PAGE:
Seeking the image-maker : an evaluation of Plato's account of negation and falsity in the Sophist : a thesis presented in partial fulfilment of the requirements for the degree of Master of Arts in Philosophy at Massey University, Manawatu, New Zealand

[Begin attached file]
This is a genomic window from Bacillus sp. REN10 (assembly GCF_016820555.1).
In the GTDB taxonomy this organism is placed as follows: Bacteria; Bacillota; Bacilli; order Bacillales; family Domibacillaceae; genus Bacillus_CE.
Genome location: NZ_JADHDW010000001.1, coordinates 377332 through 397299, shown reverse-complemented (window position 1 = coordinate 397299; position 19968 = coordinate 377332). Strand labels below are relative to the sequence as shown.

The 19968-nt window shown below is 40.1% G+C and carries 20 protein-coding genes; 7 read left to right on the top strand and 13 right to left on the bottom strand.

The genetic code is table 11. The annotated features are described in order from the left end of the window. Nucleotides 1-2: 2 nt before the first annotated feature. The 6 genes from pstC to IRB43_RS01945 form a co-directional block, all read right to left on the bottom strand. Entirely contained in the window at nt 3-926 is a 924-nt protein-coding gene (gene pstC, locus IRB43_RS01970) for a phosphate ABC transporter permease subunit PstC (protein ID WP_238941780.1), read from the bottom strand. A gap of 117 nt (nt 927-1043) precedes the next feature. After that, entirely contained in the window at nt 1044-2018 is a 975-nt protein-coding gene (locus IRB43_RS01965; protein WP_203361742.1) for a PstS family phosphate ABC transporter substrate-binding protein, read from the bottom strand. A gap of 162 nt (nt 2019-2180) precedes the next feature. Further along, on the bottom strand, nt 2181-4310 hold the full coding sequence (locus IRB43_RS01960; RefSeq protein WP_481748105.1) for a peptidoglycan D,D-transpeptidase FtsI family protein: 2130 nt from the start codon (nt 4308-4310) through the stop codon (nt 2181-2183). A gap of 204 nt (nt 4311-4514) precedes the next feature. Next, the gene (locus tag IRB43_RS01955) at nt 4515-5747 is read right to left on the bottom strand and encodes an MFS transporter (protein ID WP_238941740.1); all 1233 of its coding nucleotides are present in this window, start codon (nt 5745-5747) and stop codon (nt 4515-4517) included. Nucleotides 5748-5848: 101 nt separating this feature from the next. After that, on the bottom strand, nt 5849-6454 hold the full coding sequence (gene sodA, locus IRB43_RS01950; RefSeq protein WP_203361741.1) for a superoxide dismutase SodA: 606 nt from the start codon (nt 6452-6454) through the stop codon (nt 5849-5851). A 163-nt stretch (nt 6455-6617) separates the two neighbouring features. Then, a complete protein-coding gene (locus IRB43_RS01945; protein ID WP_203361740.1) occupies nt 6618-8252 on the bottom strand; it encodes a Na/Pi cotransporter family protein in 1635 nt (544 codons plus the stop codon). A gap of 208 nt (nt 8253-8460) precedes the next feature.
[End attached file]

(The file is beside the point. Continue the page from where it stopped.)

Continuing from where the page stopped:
This paper will explore Plato’s metaphysical account of negation and falsity as outlined in Sophist, and evaluate some scholarly responses to it. It attempts to determine how the Forms interact when we say that something is not, or say something that is false. In order to achieve this we begin by examining the notion of a Kind (genos) that Plato seems to introduce in Sophist. This term is widely assumed to be synonymous with Form (eidos); we shall argue that the evidence does not support this, on the grounds that Plato seems to be using Kinds in a new way in Sophist, even though he has used the word genos before. Second, we consider the question of how a Form or a Kind may be said to have parts, and finally we evaluate some scholarly interpretations of negation and falsity, both on their own merits and in light of what we believe Plato’s purpose in seeking an account of negation and falsity has been. We propose some changes to an existing interpretation in order to make it fit more closely the results of our analysis of Kinds and the parts of Forms and so to more closely suit Plato’s requirements.